Watching movies, I again, immediately appreciate the lumens, the H5080 has no trouble at all dealing with my 128" high contrast gray screen, something very few competitors can claim.
A mix of additional images to show off the H5080 home theater projector:
From the DVE-HD test disc:
And here are a few more images:
The very bottom line on overall image quality and color: The H5080 looks truly great. The dark scenes could, of course stand to have even blacker blacks but the H5080 delivers perfectly good black levels for a premium projector.
Only the dynamic iris action, on some darker scenes, blemishes the overall image performance. And that's primarily a technical complaint as you'll only occasionally notice it, and very few likely to overly object. Great picture!
Vivitek H5080U Projector: Performance, HDTV and Sports
With well over 1200 lumens at my disposal, I was able to do an impressive image on the 92 inch Screen Innovations Black Diamond 1.4. For the shot below, the recessed lights are on, illuminating the chairs on the left and right. I was able to watch with a pretty decent picture with both french door windows open. Keep in mind that the SI screen in many ways resembles my Firehawk G3. The Black Diamond 1.4, however, is better at "rejecting" overhead lighting, but not as good with side lighting. As such, the SI screen didn't do as well in my room in the daytime, but better in the evening... Still, no problems. This is a small screen, and could tackle even the door window shades up, fairly well.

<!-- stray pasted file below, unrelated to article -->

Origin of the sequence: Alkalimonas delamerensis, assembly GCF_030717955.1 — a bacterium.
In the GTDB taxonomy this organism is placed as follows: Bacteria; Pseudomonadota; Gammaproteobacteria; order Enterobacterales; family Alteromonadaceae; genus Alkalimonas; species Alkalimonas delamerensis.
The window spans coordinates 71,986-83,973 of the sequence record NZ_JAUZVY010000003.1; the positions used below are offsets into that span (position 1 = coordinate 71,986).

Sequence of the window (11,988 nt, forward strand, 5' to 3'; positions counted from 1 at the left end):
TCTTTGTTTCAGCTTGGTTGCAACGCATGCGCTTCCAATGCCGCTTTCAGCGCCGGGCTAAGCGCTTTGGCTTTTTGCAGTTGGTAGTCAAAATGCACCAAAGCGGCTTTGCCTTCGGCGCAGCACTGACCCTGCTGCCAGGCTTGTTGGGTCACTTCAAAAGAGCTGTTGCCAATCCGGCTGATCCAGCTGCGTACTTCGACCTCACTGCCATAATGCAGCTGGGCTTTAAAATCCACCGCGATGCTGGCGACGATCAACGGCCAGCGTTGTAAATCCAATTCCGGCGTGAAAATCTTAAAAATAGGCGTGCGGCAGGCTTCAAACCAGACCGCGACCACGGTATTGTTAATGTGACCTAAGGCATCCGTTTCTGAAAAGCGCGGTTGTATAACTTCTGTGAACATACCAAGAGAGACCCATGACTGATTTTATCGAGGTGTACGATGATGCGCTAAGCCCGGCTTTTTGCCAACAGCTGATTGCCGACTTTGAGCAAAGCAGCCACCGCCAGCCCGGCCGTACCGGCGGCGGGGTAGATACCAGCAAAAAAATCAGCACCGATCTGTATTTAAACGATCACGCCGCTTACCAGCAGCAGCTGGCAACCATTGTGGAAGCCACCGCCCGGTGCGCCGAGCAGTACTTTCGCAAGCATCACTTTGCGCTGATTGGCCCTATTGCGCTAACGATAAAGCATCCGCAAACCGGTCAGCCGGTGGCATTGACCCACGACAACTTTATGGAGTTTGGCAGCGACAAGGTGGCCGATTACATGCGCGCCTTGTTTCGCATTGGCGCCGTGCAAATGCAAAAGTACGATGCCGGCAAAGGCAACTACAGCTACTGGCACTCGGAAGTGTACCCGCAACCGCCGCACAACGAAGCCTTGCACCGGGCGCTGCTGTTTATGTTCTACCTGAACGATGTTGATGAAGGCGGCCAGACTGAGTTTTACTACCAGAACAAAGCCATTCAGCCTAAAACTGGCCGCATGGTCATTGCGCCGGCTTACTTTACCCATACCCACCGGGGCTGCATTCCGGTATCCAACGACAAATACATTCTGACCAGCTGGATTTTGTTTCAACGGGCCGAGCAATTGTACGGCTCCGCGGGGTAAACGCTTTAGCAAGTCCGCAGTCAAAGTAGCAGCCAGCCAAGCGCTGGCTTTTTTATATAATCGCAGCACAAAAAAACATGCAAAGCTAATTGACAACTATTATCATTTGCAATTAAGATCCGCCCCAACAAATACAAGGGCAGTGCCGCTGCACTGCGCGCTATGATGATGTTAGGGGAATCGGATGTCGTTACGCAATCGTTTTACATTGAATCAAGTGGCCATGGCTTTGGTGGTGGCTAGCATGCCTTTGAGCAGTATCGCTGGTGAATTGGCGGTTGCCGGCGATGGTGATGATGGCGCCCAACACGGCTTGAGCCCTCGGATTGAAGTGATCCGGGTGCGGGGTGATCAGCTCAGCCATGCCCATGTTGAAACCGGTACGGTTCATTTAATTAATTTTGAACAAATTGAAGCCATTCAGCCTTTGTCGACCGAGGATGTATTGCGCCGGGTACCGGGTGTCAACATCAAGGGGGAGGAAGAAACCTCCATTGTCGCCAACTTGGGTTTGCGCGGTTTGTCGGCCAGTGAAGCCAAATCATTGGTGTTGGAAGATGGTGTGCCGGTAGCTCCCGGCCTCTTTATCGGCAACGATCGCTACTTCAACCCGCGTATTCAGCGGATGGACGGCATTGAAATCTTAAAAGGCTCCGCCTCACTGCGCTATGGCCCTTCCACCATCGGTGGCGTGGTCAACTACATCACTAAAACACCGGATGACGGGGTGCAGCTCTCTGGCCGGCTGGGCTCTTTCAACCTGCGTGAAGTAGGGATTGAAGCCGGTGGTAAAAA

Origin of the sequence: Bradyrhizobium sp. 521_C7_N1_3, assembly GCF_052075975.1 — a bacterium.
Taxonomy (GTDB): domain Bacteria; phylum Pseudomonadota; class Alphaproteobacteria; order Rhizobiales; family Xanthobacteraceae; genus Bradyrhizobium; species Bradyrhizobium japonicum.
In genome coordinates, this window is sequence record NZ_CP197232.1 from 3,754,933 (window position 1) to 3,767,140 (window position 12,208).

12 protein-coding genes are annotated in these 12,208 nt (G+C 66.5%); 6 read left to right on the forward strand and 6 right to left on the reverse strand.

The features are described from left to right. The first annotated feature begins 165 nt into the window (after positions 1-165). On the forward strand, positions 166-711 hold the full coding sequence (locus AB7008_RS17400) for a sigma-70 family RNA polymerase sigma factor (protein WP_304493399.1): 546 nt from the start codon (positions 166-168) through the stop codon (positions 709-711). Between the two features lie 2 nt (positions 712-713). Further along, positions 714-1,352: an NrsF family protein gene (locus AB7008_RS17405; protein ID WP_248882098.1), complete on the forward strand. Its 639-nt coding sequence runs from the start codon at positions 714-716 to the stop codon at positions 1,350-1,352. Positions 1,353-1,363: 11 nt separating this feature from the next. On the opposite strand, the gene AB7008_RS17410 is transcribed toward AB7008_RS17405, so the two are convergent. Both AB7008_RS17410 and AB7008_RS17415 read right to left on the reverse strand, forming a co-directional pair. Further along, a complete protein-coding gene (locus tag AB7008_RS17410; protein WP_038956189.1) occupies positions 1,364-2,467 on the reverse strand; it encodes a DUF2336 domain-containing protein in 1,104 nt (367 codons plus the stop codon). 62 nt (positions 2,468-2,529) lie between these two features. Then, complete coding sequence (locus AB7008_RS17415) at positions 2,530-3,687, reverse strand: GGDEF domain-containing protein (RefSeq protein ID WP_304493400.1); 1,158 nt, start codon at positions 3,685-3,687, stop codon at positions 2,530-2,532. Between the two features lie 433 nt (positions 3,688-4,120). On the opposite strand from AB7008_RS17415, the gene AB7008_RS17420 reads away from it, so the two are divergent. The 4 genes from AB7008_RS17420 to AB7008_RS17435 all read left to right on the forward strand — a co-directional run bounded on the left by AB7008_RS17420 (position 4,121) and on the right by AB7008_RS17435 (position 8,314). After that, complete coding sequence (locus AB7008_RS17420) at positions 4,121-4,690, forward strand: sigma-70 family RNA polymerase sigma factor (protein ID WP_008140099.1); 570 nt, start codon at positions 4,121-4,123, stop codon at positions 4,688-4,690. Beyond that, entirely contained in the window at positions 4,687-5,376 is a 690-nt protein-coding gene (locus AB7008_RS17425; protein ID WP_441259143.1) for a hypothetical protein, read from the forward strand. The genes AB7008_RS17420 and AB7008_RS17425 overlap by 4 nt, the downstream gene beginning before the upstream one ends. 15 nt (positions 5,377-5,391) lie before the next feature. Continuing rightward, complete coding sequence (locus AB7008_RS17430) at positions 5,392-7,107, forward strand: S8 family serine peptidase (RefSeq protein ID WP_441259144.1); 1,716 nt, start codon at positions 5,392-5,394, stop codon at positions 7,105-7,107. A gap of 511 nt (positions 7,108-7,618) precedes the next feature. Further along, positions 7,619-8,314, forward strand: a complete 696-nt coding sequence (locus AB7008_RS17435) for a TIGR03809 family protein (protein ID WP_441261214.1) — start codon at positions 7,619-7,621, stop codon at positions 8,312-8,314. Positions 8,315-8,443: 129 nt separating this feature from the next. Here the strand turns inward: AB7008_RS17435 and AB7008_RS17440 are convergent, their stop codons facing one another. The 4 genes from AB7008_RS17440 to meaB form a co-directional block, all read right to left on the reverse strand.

Being brave, I opened the shade on the large window by the screen. With the gray day outside, the projector still looked pretty darn good, with reasonably bright colors, The ambient light is washing out any blacks and very dark colors a bit, but still very watchable as seen in the photo immediately below: